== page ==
Tensions rise between Russia and Ukraine after terrorist provocation
Bill Van Auken
12 August 2016
The Western-backed regime in Ukraine announced Thursday that it was placing its military forces on the highest state of combat alert amid the ratcheting up of tensions with Russia in the wake of a reported terrorist provocation in Russian-ruled Crimea.
For its part, Moscow announced the staging of maneuvers in the Black Sea, with the Russian navy rehearsing tactics for the repulsion of a attack on Crimea.
The Ukrainian government, which on Thursday sent its ambassador to the United Nations to speak before the Security Council on the matter, charged that Russia has massed more than 40,000 troops in Crimea and on the Ukrainian border. As Crimea is the historic base of Russia’s Black Sea fleet, it has always had a large deployment of the country’s military.
Russia’s ambassador to the UN, Vitaly Churkin, dismissed the charge, declaring, “Instead of counting our military, they should be bringing an end to the conflict” in eastern Ukraine, where the Kiev government’s forces have continued to attack a separatist Russian-speaking minority, claiming some 10,000 lives since April 2014.
Moscow has charged the Ukrainian government with organizing a terrorist attack aimed at striking vital infrastructure inside Crimea, a territory that Russia annexed following a plebiscite in which the peninsula’s population voted for unification with Russia. The move followed the February 2014 coup, orchestrated by Washington and Germany and spearheaded by ultra-nationalist and fascist forces, which overthrew the elected, pro-Russian government of Viktor Yanukovych and installed a rabidly anti-Russian regime. The United States backed the putsch in a bid to escalate the US-led drive to encircle and militarily subjugate Russia.
A NATO official told the AFP news agency that the US-led military alliance was carefully following the rising tensions between Russia and Ukraine, declaring that “Russia’s recent military activity in Crimea is not helpful for easing tensions.”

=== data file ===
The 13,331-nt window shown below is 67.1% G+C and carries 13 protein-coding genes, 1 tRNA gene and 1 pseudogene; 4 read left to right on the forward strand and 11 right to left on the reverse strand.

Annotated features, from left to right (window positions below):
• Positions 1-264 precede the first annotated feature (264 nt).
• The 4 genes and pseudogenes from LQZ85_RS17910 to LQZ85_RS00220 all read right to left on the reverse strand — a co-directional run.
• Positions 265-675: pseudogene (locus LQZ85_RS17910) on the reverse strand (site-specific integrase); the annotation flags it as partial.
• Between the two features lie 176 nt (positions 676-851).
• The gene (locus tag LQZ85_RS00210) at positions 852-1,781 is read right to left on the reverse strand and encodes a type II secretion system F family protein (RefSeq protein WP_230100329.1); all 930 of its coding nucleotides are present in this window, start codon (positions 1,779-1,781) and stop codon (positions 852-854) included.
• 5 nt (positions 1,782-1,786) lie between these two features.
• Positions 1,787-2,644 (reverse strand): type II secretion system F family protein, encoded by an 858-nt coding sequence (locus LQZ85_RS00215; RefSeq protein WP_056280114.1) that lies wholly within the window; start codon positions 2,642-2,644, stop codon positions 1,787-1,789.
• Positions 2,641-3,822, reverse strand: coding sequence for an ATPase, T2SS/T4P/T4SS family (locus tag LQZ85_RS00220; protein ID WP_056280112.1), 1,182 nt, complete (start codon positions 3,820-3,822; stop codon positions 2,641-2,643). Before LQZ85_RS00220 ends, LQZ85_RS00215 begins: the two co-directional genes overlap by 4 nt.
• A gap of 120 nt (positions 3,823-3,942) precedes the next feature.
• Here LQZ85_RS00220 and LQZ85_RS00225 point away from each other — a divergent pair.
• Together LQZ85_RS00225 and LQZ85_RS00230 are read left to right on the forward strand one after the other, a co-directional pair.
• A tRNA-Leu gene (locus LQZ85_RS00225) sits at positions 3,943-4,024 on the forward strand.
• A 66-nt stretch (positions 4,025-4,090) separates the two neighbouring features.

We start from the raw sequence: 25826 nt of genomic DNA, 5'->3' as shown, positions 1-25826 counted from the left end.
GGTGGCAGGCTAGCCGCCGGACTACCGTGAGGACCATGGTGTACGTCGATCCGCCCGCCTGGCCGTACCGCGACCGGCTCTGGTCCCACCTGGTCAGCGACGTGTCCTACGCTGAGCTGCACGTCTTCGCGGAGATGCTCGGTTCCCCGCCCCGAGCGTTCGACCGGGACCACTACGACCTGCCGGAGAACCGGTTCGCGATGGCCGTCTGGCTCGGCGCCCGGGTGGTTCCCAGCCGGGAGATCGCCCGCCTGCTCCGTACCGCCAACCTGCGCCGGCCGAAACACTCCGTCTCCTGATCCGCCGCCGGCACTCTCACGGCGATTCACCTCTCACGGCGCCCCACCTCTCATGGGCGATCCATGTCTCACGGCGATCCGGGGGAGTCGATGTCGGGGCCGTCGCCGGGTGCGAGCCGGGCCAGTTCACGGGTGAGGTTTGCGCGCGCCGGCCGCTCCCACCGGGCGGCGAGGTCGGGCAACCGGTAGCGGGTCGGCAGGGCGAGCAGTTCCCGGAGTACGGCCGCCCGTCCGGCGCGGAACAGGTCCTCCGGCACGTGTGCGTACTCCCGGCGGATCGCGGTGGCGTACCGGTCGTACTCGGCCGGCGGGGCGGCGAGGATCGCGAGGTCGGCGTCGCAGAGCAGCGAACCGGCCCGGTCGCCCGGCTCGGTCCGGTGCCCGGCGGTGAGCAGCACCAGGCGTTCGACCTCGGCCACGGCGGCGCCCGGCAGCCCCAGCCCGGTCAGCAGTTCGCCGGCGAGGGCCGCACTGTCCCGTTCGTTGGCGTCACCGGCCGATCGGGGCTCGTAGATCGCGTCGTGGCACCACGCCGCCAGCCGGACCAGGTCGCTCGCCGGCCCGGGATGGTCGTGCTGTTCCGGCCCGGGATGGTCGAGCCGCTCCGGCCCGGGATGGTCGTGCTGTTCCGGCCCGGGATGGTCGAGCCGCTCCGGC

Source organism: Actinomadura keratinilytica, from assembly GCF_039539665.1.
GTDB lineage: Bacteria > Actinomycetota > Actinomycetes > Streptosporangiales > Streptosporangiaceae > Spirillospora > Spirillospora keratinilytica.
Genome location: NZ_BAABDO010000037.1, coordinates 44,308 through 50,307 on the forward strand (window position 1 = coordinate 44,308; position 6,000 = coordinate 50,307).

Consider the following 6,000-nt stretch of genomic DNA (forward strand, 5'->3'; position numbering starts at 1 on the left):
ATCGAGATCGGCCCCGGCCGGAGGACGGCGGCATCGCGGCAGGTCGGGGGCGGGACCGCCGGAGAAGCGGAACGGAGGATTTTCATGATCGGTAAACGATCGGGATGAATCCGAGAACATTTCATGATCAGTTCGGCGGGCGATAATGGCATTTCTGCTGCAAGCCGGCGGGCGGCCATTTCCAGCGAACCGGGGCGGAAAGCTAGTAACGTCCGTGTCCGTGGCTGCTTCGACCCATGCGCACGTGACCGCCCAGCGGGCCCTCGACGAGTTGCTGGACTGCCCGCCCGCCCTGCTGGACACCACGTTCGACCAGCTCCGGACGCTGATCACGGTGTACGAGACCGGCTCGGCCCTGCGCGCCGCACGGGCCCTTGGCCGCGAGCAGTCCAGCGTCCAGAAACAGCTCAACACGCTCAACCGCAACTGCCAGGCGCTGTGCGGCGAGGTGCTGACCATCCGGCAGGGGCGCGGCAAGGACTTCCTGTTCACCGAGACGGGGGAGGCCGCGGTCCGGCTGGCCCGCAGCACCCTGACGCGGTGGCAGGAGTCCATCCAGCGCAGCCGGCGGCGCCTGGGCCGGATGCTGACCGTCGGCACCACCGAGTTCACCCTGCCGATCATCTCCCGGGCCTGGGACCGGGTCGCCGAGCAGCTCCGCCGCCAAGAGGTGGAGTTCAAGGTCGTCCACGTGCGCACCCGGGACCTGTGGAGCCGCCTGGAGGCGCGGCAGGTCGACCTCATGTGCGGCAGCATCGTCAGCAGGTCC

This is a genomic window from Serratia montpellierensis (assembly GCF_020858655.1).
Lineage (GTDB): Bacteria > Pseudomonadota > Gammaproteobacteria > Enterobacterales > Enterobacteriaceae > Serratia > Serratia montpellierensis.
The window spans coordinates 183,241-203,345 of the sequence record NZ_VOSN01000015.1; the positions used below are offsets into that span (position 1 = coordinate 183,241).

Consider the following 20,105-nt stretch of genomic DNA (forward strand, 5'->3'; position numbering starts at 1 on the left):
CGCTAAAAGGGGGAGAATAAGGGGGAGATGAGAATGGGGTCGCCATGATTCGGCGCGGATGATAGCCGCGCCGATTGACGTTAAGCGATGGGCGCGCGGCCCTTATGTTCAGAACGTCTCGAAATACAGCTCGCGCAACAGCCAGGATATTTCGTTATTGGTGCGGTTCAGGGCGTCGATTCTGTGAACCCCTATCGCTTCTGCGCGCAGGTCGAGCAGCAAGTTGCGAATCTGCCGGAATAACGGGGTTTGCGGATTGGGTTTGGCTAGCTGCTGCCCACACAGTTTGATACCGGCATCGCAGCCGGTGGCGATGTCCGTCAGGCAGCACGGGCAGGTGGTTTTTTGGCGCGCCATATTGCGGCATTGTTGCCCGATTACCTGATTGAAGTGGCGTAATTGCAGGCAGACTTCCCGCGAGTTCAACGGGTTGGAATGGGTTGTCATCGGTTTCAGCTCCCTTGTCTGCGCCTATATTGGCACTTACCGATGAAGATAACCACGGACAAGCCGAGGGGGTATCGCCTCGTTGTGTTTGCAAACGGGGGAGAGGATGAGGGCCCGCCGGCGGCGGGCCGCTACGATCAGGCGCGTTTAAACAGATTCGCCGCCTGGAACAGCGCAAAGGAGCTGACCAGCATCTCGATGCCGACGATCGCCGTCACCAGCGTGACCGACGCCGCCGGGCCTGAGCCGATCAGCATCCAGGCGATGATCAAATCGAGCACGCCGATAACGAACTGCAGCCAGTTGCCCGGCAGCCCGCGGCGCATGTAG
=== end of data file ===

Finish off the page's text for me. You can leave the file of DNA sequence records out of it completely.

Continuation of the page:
State Department spokesperson Elizabeth Trudeau called the situation “very dangerous” and reiterated Washington’s position that “Crimea is part of Ukraine.”
Both dismissed Russia’s account of terrorist actions against Crimean territory by a Ukrainian-organized special operations squad.
Russia’s state security agency, the FSB, issued a detailed statement Wednesday, saying that the attacks were carried out on the night of August 6-7 under the direction of the Main Intelligence Directorate of the Ministry of Defense of Ukraine. Further attempts at infiltration were repeated on August 8.
The statement said that one FSB agent was killed in the attempt to detain the Ukrainian operatives, whose object was described as the targeting of “critical infrastructure and life support facilities” in Crimea. A Russian soldier also was reportedly killed by fire from Ukrainian military units, including armored vehicles, in support of the operation.
The FSB claimed to have recovered “20 improvised explosive devices with a total explosive power of 40 kg [of] TNT,” along with land mines, grenades and special assault weapons.
The agency also presented evidence it said was given by a Ukrainian described as an operative of Ukrainian military intelligence and a leader of the special operations units, identified as Yevgeniy Aleksandrovich Panov.